Weightlifting 101 | The bench press

Bench press pin

After the overhead press lost its popularity, the weightlifting masses opted for its distant cousin the bench press. Now the test of pure upper body strength, the bench press morphed from its predecessor, the floor press, where athletes pressed the barbell from laying down on the floor.

You can read more about the history of the bench press at Nerd Fitness.

Although it’s considered an upper body workout, the bench press engages the entire body if done properly.

Mark Rippetoe includes the bench in his Starting Strength program. Strong Lifts considers it among the core lifts. It’s a required lift for most powerlifting competitions.

Here, we cover the lift and common mobility issues.

The Bench Press

This lift is one of the most nuanced as there are many ways to bench heavy and get stronger, but many of those ways can involve poor form and risk of injury.

For the sake of this post, we’ll go with the most straightforward benching and touch on a few variations with videos from industry experts.

The setup

If you are on a fixed bench, adjust pins to the appropriate height. You should be lifting the barbell up a few inches. If you’re needing to stretch to get the bar off of the pins, your pins are too high. Likewise, if you’re pushing up six inches or more, your pins are too low.

Laying on the bench, your eyes should be under the bar in the racked position. Feet flat on the floor.

The lift

Place your hands at or just on the inside of the knurling, about even with your shoulders. Do a hook grip on the bar, wrapping your fingers around your thumb.

As you prepare to lift the bar, squeeze your butt and engage your shoulder blades, trying to get them to touch each other. Doing both of these will inevitably create an arch in your back. This is a good thing that we will come back to in a minute.

Taking a breath in, lift the bar so that it comes over your chest.

Pick a spot on the ceiling to focus on and lower the bar in a diagonal line to the bottom of your sternum (where your ribcage begins to part, just below your breasts). Forearms should be straight up and down as you do this motion.

Push the bar back in the opposite diagonal line, ending where you began. Breathe out when you reach the “sticking point,” where it gets harder to lift the bar.

Repeat for reps.

Re-rack the bar by bringing it straight back against the rack and gently lowering to the pins.

Common pitfalls

As I said earlier, the bench can be done in a variety of ways that may or may not result in injury. Here are some ways to avoid potential injury.

The arch

Many powerlifters do an extreme arch when they bench. By doing this, they reduce the distance the bar must travel, resulting in an “easier” lift. While this is perfectly acceptable in powerlifting competitions (as long as the lifter’s shoulders and butt remain on the bench), this is not something a new lifter should be focused on.

Instead, make sure you engage your muscles, and focus on a solid range of motion.

The elbows

Like pushups, many people who bench let their elbows come out wide in a “chicken wing” fashion. This leaves the shoulder extremely vulnerable in both exercises.

By focusing on keeping the forearms straight up and down, those elbows should naturally come in a little closer, changing the torque on your shoulder, resulting in a much more stable and safer lift.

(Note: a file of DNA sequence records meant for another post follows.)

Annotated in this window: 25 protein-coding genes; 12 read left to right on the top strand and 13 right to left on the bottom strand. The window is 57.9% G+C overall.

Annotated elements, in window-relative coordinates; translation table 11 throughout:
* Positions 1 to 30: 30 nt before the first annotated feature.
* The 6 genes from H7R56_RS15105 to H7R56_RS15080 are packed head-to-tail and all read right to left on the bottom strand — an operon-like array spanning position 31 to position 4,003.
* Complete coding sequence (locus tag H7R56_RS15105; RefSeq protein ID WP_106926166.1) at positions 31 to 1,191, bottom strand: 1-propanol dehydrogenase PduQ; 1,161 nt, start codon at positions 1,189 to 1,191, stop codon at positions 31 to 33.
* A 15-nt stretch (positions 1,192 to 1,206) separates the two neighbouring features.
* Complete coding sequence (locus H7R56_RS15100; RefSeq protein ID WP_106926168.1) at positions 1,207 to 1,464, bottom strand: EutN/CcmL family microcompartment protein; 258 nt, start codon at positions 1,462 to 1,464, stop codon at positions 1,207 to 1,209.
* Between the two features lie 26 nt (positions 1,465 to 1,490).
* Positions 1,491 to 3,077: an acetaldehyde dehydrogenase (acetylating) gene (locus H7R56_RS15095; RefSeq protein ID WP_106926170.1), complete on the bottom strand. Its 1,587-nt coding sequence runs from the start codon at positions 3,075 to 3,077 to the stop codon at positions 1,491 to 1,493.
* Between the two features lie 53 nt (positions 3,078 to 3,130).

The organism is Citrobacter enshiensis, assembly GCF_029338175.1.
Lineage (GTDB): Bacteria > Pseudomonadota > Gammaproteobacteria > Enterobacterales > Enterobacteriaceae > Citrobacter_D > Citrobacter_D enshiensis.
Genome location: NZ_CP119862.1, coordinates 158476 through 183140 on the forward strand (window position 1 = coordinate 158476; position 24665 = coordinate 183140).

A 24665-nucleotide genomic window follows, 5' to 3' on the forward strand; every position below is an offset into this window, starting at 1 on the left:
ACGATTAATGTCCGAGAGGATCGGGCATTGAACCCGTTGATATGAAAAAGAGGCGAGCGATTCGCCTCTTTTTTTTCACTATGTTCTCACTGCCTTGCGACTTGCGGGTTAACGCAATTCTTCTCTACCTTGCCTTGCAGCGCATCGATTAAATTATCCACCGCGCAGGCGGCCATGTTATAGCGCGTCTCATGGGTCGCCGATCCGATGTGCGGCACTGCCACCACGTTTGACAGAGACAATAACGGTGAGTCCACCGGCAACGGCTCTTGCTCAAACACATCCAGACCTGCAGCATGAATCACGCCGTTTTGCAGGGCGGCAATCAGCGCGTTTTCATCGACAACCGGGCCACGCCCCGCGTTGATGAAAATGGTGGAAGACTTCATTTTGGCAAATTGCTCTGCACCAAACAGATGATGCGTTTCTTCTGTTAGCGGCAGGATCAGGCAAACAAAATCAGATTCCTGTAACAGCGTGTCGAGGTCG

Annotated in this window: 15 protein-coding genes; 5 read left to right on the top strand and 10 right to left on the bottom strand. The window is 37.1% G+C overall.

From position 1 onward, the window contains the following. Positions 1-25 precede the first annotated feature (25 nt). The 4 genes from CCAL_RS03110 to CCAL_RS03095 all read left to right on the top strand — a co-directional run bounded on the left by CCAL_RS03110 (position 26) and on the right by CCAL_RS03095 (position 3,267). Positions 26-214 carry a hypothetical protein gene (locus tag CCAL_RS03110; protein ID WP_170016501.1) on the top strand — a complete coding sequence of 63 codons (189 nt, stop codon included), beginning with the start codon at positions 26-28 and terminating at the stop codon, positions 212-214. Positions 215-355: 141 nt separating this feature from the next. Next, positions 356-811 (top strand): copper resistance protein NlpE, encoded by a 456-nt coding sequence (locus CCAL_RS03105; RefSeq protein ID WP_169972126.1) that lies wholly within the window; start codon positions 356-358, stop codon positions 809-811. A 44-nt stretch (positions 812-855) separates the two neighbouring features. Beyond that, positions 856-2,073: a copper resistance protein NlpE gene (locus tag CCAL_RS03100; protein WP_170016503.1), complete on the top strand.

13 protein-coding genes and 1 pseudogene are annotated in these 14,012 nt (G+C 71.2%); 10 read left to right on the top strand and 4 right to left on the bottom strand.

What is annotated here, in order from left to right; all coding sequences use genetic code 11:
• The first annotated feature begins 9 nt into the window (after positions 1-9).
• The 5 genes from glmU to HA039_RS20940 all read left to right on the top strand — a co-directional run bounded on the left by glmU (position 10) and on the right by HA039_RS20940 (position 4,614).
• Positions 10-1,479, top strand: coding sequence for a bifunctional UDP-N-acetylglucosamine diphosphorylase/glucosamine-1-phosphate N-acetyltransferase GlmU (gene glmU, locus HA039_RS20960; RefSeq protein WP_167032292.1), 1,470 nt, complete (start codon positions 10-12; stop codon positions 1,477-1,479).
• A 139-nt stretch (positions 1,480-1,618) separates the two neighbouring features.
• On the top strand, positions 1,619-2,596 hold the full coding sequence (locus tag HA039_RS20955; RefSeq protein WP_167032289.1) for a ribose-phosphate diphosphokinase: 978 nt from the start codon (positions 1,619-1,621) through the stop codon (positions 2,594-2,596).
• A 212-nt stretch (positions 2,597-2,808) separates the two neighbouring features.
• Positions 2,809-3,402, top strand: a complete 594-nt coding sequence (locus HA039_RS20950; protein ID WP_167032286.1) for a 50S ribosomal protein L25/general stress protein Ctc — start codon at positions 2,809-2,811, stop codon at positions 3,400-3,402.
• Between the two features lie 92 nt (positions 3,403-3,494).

The grip

Most lifters have a love/hate relationship with the hook grip. It is the “strongest” grip and once you train with it, you will never go back. But it is a dogged process working through the initial discomfort the hook grip brings.

On bench, some untrained lifters (who may still be lifting really heavy) may use an open grip, or suicide grip, where the thumb does not wrap around the bar.

Should the bar slip, there isn’t much a lifter can do to protect himself or herself with the open grip (hence the alternative name).

If you find your wrists are rolling back, check your hand placement on the bar.

Feet up or down

You may see some lifters place their feet on the bench as they lift. Again, this is a sign that they haven’t had proper coaching.

Placing the feet on the bench prevents the lifter from truly engaging the shoulder and back muscles, as well as the glutes and leg muscles. No engagement, no arch.


As I reviewed in my post on gym etiquette, having a spotter for bench press is pretty key.

I get that it can be intimidating to ask someone for a spot, but it is so much more embarrassing to fail your lift and cause a commotion as folks rush to rescue you from under the bar.

Scope out the gym for someone who looks approachable and who looks like he or she knows what they are doing.

Communicate beforehand.

Some folks only like for their spotter to help them by guiding the bar when they are really struggling. Others want you to save them and prefer you to physically lift as much weight as you can when they start to fail.

Some lifters may want you to help them “lift off” — physically lift the bar off the J-cups or pins and then have your hands hovering under the bar as they lift.

Alternatives to bench press

I struggle with bench pressing. My right shoulder has some entrapment issues and, for whatever reason, it feels extremely vulnerable any time I bench somewhat heavy. I don’t have these issues when I strict press or do pushups.

I’m still working on some mobility and being very strict with my form at lighter weight to see if that helps, but if I continue being stagnant in the bench, I’ll opt for a few other upper body exercises.

Strict press and pushups are also a great alternative. In essence, pushups are a body weight bench press. I’ve been doing pausing at the bottom of my pushups to build some more strength.


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